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Sabrang
Gender and Sexuality South Asia

Is Bangladesh on the cusp of electing its first transgender MP?

Fazlur Rahman Raju 17 Jan 2019

The MPs elected to the parliament during the polls will vote among themselves to elect the 50 reserved MPs on February 17

 
web-transgender
Members of Bangladesh’s transgender community gather to participate at a campaign titled, 'Open Air (Khola Haowa),' in different areas of Dhaka University on November 11, 2018 Syed Zakir Hossain/Dhaka Tribune

In the aftermath of the parliamentary elections, nominations for the reserved seats for women are being sought after, with some pleasantly surprising candidates.

Awami League Deputy Office Secretary Biplob Barua have confirmed that eight members of the transgender community have filed their nominations with the party.

Arifa Yasmin Moyuri, one of the aspirants, had led a transgender delegation in September 2018 to meet Prime Minister Sheikh Hasina, to thank her for removing socio-economic barriers to the community.


Transgenders buying nomination forms at the Awami League president's office in Dhanmondi on January 16, 2019 | Dhaka Tribune

Moyuri is the president of “Siri Samaj Kalyan Sangstha”, a transgender welfare organization based in Jamalpur.

Falguni, another aspirant, said: “We are citizens of Bangladesh but we have no representation in the parliament. There is no one from our community who can understand and raise our concerns. That is why we are running for the seats.”

Bangladesh’s transgender community, colloquially referred as “hijra,” had been neglected for decades. An estimated 10,000 to half a million – of Bangladesh’s population of about 160 million – belong to the hijra community.

The Awami League government has made great strides in improving the living and working conditions of the transgender community through numerous causes and actions. The third gender is acknowledged in all government official documentation and they are provided with equal opportunities. The competition to be elected to the parliament is but the latest step.

The MPs elected to the parliament during the polls will vote among themselves to elect the 50 reserved MPs on February 17.

Awami League will nominate to 43 seats, the Jatiya Party will seat four, BNP will seat one, and independent coalitions will seat two.

On March 30, 2015, Labannya Hijra witnessed the murder of secular blogger Washikur Rahman, by Islamist radicals, on a Dhaka street. Labannya accosted the attackers and her courageous intervention led to the arrest of two men—who later confessed to the killing.

After Labannya’s heroic actions, the government announced plans to recruit hijras as traffic police— a move welcomed widely. Furthermore, the central bank instructed financial institutions to spend a portion of their corporate social responsibility funds for the welfare of the transgender community.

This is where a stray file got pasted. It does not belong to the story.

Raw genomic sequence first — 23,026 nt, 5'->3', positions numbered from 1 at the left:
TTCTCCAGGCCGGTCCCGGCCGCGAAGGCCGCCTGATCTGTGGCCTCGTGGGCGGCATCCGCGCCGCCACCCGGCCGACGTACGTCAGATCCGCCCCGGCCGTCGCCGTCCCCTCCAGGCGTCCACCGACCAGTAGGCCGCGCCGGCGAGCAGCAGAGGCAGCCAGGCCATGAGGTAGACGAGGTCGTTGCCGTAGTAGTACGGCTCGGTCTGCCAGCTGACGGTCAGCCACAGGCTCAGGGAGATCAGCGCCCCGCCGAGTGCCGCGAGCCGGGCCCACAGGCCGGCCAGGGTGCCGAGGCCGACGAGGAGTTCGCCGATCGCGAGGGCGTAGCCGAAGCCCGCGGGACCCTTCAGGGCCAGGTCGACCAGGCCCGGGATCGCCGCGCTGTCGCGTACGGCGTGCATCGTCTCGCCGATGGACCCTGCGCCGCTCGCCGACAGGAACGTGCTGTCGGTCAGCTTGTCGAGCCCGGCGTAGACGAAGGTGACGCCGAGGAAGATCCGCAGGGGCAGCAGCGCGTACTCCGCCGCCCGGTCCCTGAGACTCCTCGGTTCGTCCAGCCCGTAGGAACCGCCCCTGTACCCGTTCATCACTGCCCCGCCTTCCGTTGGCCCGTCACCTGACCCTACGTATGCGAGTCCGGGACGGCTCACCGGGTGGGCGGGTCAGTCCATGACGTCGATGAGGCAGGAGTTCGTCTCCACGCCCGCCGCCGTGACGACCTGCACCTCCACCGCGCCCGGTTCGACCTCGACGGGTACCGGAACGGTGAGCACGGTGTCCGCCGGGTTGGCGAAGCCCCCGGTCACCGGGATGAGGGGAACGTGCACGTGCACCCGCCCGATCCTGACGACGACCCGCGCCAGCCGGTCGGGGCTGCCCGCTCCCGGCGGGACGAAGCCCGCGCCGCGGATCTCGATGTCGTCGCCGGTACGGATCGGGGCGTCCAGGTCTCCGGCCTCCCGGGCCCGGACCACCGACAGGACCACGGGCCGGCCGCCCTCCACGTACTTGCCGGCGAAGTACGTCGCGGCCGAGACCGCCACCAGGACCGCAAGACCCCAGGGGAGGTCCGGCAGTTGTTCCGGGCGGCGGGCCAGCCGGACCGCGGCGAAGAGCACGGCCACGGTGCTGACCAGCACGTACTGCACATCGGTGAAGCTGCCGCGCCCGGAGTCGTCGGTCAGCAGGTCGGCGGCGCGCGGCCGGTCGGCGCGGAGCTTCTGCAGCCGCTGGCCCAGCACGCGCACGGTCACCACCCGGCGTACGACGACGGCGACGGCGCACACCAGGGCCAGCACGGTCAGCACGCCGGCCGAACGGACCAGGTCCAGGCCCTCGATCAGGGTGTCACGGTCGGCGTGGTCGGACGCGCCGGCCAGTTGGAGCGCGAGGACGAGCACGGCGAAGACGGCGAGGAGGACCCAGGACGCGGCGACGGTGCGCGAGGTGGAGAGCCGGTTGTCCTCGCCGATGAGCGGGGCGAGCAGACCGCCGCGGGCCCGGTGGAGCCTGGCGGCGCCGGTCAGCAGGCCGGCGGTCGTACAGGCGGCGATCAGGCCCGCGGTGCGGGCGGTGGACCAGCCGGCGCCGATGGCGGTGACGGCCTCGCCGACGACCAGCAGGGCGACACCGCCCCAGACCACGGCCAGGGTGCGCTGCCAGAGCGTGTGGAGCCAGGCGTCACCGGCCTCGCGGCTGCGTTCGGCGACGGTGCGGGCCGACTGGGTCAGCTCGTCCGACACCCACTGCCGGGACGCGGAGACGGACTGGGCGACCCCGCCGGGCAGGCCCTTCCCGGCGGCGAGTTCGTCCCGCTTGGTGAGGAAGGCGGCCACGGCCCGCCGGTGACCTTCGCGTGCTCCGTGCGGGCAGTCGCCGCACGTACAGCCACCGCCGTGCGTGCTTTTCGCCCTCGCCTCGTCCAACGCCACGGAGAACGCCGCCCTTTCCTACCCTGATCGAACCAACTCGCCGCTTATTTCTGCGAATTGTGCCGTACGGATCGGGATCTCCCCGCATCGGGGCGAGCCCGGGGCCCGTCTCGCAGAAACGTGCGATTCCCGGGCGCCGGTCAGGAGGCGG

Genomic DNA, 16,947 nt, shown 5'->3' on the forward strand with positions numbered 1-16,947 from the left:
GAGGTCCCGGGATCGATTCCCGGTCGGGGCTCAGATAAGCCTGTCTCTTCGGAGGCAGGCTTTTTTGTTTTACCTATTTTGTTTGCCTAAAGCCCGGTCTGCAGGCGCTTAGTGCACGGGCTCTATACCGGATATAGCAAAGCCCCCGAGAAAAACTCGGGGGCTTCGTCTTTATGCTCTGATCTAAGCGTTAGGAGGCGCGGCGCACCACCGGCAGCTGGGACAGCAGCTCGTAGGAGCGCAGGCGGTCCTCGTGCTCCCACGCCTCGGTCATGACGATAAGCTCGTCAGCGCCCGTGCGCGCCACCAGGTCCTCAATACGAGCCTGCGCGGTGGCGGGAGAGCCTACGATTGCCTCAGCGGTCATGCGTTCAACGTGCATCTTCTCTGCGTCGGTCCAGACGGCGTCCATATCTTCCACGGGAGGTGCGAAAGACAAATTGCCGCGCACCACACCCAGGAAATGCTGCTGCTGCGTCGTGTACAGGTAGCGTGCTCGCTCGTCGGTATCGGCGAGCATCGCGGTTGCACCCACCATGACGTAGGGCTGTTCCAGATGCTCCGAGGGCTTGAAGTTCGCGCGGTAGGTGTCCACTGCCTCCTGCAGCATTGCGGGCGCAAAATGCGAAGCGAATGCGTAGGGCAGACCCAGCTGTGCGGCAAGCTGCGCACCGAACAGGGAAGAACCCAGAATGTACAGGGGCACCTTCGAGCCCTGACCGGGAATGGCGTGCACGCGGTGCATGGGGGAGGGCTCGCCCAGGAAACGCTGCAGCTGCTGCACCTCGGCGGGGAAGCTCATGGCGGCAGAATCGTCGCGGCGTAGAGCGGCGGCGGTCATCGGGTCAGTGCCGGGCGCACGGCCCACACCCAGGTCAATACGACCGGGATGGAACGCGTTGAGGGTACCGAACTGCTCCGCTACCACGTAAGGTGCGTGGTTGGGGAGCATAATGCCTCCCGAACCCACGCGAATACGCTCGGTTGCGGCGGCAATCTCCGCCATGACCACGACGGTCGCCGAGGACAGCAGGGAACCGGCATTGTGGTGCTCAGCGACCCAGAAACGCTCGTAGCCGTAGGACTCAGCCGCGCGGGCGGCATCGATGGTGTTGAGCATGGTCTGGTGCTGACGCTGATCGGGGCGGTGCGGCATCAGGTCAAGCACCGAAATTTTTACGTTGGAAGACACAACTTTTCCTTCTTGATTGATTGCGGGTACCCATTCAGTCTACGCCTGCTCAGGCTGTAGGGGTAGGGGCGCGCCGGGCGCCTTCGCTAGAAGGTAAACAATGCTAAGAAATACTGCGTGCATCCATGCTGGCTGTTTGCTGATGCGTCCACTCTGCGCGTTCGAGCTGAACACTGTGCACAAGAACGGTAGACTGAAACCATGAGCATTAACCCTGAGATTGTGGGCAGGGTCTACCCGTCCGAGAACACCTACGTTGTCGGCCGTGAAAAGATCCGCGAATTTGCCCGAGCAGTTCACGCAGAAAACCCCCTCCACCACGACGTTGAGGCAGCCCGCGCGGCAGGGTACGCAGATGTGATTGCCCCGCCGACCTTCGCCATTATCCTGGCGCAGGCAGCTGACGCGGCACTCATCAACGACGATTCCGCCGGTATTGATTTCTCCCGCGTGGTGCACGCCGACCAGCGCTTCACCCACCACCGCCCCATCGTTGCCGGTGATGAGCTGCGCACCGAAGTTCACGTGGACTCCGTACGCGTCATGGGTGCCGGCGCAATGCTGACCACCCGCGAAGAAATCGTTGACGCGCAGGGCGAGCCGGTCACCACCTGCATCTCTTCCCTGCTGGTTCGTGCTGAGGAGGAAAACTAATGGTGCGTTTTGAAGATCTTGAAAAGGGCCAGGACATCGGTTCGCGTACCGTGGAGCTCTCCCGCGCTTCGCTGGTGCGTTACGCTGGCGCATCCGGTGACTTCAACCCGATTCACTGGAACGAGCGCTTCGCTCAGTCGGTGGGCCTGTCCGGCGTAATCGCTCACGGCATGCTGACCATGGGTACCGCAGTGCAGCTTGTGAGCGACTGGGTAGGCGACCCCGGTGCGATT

Courtesy: https://www.dhakatribune.com/
 

Is Bangladesh on the cusp of electing its first transgender MP?

The MPs elected to the parliament during the polls will vote among themselves to elect the 50 reserved MPs on February 17

 
web-transgender
Members of Bangladesh’s transgender community gather to participate at a campaign titled, 'Open Air (Khola Haowa),' in different areas of Dhaka University on November 11, 2018 Syed Zakir Hossain/Dhaka Tribune

In the aftermath of the parliamentary elections, nominations for the reserved seats for women are being sought after, with some pleasantly surprising candidates.

Awami League Deputy Office Secretary Biplob Barua have confirmed that eight members of the transgender community have filed their nominations with the party.

Arifa Yasmin Moyuri, one of the aspirants, had led a transgender delegation in September 2018 to meet Prime Minister Sheikh Hasina, to thank her for removing socio-economic barriers to the community.


Transgenders buying nomination forms at the Awami League president's office in Dhanmondi on January 16, 2019 | Dhaka Tribune

Moyuri is the president of “Siri Samaj Kalyan Sangstha”, a transgender welfare organization based in Jamalpur.

Falguni, another aspirant, said: “We are citizens of Bangladesh but we have no representation in the parliament. There is no one from our community who can understand and raise our concerns. That is why we are running for the seats.”

Bangladesh’s transgender community, colloquially referred as “hijra,” had been neglected for decades. An estimated 10,000 to half a million – of Bangladesh’s population of about 160 million – belong to the hijra community.

The Awami League government has made great strides in improving the living and working conditions of the transgender community through numerous causes and actions. The third gender is acknowledged in all government official documentation and they are provided with equal opportunities. The competition to be elected to the parliament is but the latest step.

The MPs elected to the parliament during the polls will vote among themselves to elect the 50 reserved MPs on February 17.

Awami League will nominate to 43 seats, the Jatiya Party will seat four, BNP will seat one, and independent coalitions will seat two.

On March 30, 2015, Labannya Hijra witnessed the murder of secular blogger Washikur Rahman, by Islamist radicals, on a Dhaka street. Labannya accosted the attackers and her courageous intervention led to the arrest of two men—who later confessed to the killing.

After Labannya’s heroic actions, the government announced plans to recruit hijras as traffic police— a move welcomed widely. Furthermore, the central bank instructed financial institutions to spend a portion of their corporate social responsibility funds for the welfare of the transgender community.

Courtesy: https://www.dhakatribune.com/
 

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